Facing the Avalanche

The change or die message can be read as a warning – or a threat: a reply to the recent report published by the IPPR:
Barber, M., Donnelly, K., & Rizvi, S. (2013). An avalanche is coming: Higher education and the revolution ahead. IPPR.

Without a “home ground” the inter institutional disciplinary practitioner could no longer practice; without a “field” there can be no stars. There will be other models, variations and hybrids. Change may be more evolutionary than cataclysmic. Or there could be a different cataclysm. The “lower tier” full-service university will continue to perform a useful civic, cultural and educational function. This will be the “home ground” for most academics.

Universities are, the authors of this provocative report imply, an inconvenient bundle of services. It would appear that few universities do very many things in their bundles of services very well. Therefore, for many reasons, these bundles are going to be “unbundled”. Unbundling is the new Business Process Review (BPR), compulsory competitive tendering, outsourcing.

The authors present what they call “unbundling” as inevitable, but they represent organisations (and types of organisation: educational service providers, consultancy firms and and globalised elite universities) that stand to gain from such unbundling. All three authors currently work for Pearson. The lead author, Barbour is Pearson’s chief education adviser, Barbour and Donnelly previously worked for McKinsey. I am surprised this is published under the aegis of IPPR.  Next note that Barber went to Oxford, Donnelly, Duke ( whence Cathy Davidson), and Rizvi went to Yale: three very elite institutions. As an aside, the Report emphasises the importance of the STEM disciplines and economic inconsequence of the liberal arts, humanities and social sciences but the authors respectively read History, Economics and International Studies.

I am not making simply an ad hominem argument. It is a critical imperative to ask of anyone positing the inevitable, whether they stand to gain from the asserted inevitable outcome. If the answer is yes, it doesn’t mean they are necessarily wrong, but there may be other possible outcomes.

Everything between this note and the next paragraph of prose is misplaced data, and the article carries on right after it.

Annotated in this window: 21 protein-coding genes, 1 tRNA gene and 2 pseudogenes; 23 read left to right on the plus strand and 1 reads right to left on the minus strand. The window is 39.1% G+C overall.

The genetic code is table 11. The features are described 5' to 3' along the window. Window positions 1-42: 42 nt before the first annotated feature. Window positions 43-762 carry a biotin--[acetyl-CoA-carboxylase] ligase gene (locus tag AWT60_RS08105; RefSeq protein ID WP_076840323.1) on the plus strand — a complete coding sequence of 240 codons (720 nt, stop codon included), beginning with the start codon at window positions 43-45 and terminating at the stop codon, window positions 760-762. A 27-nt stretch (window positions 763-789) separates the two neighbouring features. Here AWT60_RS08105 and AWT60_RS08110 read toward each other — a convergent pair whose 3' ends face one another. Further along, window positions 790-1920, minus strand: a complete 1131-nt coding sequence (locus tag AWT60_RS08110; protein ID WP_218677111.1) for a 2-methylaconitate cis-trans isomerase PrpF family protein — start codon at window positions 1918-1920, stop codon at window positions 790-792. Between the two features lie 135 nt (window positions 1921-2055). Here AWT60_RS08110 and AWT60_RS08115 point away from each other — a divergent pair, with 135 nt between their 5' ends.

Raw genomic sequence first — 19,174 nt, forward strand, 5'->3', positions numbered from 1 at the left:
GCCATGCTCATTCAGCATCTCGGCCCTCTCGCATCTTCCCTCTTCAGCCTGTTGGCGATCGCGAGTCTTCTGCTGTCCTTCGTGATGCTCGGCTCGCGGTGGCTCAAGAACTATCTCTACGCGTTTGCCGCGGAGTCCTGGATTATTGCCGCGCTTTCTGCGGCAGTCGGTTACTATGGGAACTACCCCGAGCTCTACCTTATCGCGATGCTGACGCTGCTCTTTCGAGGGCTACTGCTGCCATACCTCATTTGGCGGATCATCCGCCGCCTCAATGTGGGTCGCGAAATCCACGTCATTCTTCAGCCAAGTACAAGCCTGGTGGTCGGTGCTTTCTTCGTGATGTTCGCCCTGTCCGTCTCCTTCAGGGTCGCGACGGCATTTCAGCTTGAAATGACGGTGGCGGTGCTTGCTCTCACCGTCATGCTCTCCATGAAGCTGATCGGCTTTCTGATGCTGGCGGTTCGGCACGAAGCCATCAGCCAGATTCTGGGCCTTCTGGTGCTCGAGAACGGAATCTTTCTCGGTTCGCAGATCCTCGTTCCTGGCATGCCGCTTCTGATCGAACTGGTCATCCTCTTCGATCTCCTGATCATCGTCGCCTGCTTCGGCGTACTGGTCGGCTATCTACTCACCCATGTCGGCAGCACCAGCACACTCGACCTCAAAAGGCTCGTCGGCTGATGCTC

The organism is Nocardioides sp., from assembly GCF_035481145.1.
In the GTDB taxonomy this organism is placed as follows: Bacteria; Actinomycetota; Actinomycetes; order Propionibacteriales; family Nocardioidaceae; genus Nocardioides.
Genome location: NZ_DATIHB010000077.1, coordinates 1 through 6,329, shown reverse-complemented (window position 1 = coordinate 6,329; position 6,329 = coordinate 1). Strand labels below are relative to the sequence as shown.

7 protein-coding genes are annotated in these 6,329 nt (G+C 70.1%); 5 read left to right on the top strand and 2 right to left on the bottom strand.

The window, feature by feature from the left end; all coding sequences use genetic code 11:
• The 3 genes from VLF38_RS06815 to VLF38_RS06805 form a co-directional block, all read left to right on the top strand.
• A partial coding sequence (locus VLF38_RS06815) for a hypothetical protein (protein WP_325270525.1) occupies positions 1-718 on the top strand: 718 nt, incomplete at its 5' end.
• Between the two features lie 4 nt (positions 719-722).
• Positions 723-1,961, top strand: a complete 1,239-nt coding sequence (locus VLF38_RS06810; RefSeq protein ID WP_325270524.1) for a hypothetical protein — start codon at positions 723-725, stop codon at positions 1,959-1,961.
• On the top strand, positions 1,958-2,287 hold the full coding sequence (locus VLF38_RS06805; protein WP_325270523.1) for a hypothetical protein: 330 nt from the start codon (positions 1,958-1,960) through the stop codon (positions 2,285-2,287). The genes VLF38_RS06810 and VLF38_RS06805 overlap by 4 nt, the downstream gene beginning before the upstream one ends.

The Report is written from a stance that does not appear to question the entitlement of those who would take profit from the unbundling of educational endeavours or the consolidation of the curriculum around an elite, principally US, neoliberal model. It declares the student consumer as king and suggests this way is the only way. They assert that public funding for education must reduce and be replaced by private funding, but this is not inevitable, it is a political position – admittedly dominant, but an ideology, not a force of nature. Similarly presenting “change” as the new normal benefits those who sell services helping to manage change. It is in most consultancy firms interest to present the world as an unstable place, and even to create some of that instability (Andersen and Enron maybe took it a bit too far). Throughout the Report the models of success – heroes if you will – along with the aforementioned consultancy firms, elite universities and companies like Pearson, are venture capitalists, investment banks and derivatives traders, and those who start the kind of business that can enrich those institutions. Universities are urged to emulate or partner with such institutions or be destroyed. The change or die message can be read as a warning – or a threat.

Teachers and researchers are barely mentioned, except for a few big stars. Discipline communities are only mentioned in so far as they transcend or transgress individual institutional boundaries. But far from being an argument for the irrelevance of the individual institution, I suggest that without a “home ground” the inter institutional disciplinary practitioner could no longer practice.